The present invention provides a two-way CATV system which permits a satisfactory response time from all requests at user terminals and which permits the efficient interaction of an electronic computer as a central processor with a plurality of cable systems. This permits each user terminal to be polled and a response to any request determined by the poll to be responded to in a time which is not objectionable to the user.

In the present invention, total computer activity for a single data exchange may be approximately 10 microseconds and therefore on a single channel basis the computer may be considered to be essentially unapplied. The present invention structures a system incorporating multi-channel time-sharing resulting in substantial increase in efficiency in use of the computer facility. Each channel can serve one group of users employing the criteria of time-responsiveness previously mentioned.

The invention further provides an economical and improved user terminal device which may be polled by the central processing station on the average of every second to determine if the user has made a specific request, and also to monitor the user terminal to determine the channel that the user is viewing for billing purposes. Each user terminal is independent of others and may at any time be replaced by one having greater message capabilities. Additionally, user terminals of greater or lesser message capability may be added to a cable system at any time.

In the present invention, a plurality of cable systems may be served from a central processing station which would include a mini-computer which would cyclically address all stations on one channel individually and no more than one data inquiry exists on a given data channel at any instant in time. Each channel would include a data buffer for temporary storage of a response from a polled user terminal and signify that the computer may initiate the next inquiry for that channel. Received data is interrogated by the computer to determine if any immediate service requirements exist and, if so, the necessary response would be assigned to the top of the polling list. With this configuration, propagation delay in the cable is no longer the prime determining factor for system response. The maximum number of users is now a function of the communication bandwidth available and the computer processing speeds, neither of which poses a problem, since if properly used, sufficient communication bandwidth is available in multi-processor computer systems.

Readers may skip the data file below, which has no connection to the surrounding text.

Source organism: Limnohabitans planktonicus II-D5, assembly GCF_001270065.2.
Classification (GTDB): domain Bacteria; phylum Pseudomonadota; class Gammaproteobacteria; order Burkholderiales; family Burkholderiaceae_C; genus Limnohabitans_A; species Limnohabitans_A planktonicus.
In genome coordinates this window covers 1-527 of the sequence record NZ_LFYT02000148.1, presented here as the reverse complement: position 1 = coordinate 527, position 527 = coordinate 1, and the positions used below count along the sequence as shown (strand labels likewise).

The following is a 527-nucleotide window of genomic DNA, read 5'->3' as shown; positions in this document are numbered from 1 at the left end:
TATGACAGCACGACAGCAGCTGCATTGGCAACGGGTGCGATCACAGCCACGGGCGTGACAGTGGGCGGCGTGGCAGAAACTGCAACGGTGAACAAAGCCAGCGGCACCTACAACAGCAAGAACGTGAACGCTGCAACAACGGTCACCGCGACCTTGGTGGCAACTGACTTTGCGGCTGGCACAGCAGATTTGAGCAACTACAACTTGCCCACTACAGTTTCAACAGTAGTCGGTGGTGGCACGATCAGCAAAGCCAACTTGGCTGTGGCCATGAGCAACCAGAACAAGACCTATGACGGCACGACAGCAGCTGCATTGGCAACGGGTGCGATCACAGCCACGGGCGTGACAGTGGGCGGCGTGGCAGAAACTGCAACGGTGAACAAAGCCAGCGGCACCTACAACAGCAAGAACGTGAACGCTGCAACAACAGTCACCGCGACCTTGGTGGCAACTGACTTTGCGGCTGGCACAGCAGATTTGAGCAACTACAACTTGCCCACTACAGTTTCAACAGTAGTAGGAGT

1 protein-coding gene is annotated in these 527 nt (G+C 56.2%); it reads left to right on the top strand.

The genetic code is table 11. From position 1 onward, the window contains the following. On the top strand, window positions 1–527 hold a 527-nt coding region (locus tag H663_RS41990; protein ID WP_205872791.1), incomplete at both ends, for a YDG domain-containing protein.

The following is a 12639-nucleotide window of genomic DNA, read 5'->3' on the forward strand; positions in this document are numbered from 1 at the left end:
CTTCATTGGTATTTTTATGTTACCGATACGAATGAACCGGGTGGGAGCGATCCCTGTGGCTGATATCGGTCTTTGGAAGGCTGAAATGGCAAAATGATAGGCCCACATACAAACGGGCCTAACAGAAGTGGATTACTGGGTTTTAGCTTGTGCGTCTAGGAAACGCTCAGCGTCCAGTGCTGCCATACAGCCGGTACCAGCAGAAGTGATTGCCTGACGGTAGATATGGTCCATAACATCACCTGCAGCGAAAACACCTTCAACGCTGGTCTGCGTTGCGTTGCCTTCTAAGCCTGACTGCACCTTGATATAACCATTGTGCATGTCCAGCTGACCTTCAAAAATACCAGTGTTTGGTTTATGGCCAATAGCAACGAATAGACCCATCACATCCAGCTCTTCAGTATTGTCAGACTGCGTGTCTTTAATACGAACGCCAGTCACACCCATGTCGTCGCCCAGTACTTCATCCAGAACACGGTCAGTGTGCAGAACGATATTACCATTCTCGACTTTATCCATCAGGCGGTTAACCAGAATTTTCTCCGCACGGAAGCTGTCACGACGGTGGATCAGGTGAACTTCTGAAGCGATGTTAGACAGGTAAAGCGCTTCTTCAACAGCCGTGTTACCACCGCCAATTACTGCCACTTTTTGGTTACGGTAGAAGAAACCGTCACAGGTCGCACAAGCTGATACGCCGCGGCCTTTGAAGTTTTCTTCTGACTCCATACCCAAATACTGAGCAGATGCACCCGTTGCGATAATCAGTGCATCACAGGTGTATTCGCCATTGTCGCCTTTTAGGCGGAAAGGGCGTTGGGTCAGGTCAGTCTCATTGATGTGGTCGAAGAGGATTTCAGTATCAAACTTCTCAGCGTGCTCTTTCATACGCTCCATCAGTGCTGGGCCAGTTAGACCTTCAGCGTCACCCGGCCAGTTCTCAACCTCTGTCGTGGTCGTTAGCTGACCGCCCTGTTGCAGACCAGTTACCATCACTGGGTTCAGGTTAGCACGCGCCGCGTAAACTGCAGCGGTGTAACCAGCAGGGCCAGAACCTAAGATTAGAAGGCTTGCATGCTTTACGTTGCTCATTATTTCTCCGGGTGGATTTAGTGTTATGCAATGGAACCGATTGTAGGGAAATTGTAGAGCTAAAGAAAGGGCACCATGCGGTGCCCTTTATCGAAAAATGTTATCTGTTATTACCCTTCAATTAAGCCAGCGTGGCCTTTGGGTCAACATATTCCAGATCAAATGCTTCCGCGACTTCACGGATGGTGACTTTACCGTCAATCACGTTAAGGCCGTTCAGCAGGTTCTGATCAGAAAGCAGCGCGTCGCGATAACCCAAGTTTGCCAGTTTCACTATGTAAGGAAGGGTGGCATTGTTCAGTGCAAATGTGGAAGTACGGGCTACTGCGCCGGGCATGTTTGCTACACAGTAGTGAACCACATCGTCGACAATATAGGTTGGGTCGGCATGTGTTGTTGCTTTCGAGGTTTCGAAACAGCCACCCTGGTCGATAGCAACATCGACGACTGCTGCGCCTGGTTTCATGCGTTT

A system embodying the invention, in one form thereof, includes a CATV mixer adapted to transmit video signals and binary coded polling messages over a cable to a multiplicity of user terminals. Interfacing means couple the mixer to a central processor in the form of a general purpose computer which originates binary polling signals to each user terminal on a cable system. The polling signals are frequency keyed and transmitted together with timing or clock pulses through the CATV mixer. Each polling signal contains the address of a particular user plus other data. Each user terminal includes a demodulator for reconverting the frequency keyed binary signal to bit form together with clock pulses. The demodulated binary code is serially clocked into a shift register. If a decoder at the user terminal recognizes its own address, data in a register at the user terminal is gated into the shift register and the data therein continuously clocked into a local modulator for transmission back over the cable. The user terminal modulator is enabled only when the address of its terminal is recognized and transmits frequency keyed binary data in time relation with the clock signals. A return demodulator means between the cable and computer reconverts the frequency keyed user terminal signal to binary form and clock pulses, and return interfacing means store returned messages for presentation to the computer for processing.